Students’ Mental Health Needs Are Growing. School Leaders Need More Resources to Address Them.

Apr 6, 2021

By Shannon Hodge, Founding Executive Director, DC Charter School Alliance

When school buildings closed their doors to students, teachers, and staff more than a year ago, we knew the public health crisis that was just beginning to unfold could be devastating to our city. But few of us could have predicted the magnitude of the crisis we’re still dealing with one year later. Everyone has experienced turmoil from COVID-19, and so many have lost loved ones to the virus. But for many more families, especially in communities of color in the hardest hit parts of our city, the pandemic has created financial instability, job insecurity, housing instability, and food unreliability.

Dealing with just one of these issues would be difficult for any family. But for many families, the pandemic brought multiple, overlapping crises into their homes. And with the traditional way of schooling uprooted, students have had to adjust both to virtual learning and social isolation. That isolation, along with all the other crises their families have experienced, has taken its toll.

There’s no question that instability and loss from the pandemic have exacerbated student and family mental health needs. In a DC student well-being survey designed by mental health professionals and administered by EmpowerK12 this past winter, only one in four students responded that they feel happy “every day” –– a drop from 43 percent on a similar survey conducted last summer.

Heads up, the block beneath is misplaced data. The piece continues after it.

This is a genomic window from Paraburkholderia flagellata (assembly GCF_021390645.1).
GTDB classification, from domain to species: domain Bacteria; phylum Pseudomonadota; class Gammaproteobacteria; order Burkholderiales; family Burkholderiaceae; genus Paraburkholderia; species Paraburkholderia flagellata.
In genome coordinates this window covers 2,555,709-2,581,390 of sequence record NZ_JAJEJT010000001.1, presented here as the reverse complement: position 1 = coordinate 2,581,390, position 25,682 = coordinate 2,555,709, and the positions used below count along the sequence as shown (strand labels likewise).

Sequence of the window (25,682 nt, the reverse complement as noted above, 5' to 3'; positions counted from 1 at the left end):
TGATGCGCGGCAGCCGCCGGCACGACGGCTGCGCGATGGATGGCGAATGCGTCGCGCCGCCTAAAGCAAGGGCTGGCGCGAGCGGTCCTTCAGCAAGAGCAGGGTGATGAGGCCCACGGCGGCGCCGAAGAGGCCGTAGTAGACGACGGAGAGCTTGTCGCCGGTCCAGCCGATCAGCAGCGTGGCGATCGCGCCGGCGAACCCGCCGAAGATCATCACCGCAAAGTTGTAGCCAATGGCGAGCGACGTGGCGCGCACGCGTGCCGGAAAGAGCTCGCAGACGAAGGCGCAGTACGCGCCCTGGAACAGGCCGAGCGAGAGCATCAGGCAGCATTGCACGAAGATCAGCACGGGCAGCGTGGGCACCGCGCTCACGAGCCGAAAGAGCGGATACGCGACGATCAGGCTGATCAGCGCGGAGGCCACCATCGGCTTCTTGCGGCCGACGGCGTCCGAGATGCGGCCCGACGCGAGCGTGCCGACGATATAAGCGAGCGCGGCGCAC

The question public charter schools face right now is do we have the resources to support those needs? While school leaders have done everything in their power to stay connected with students, the reality is that many schools simply don’t have the resources to adequately address mental health needs. That’s why we’ve called for Mayor Bowser’s next budget to provide an additional $6.4 million to fund the expansion of the DC Department of Behavioral Health’s (DBH) school-based mental health program to ensure those schools that don’t yet have a city-funded clinician can get one.

We know that one of the easiest ways to improve access to mental health care for students is to make services available at school. That’s why we’re grateful for DBH’s school-based mental health program, which partners with community-based organizations to bring behavioral health services to children in all public schools. Even during the pandemic, school-based mental health clinicians have continued to identify those with behavioral health needs and promote students’ social and emotional health in a virtual setting.

But right now, 80 schools don’t yet have a city-funded clinician. That means these schools aren’t able to adequately promote social and emotional health for their students. It means they can’t adequately arrange the kinds of targeted interventions for students at-risk of developing a behavioral health problem that they need to thrive. And it means those schools can’t adequately provide support and treatment for students who already have a behavioral health problem.

While it’s true that with vaccine availability increasing we can envision an end to the COVID-19 pandemic, the problems it’s created and exacerbated are likely here to stay. We need to make sure charter school leaders have the resources to address the mental health needs of students and families. That’s how we’ll begin to recover from the damage inflicted by the pandemic, and it’s how we’ll continue to help our students thrive.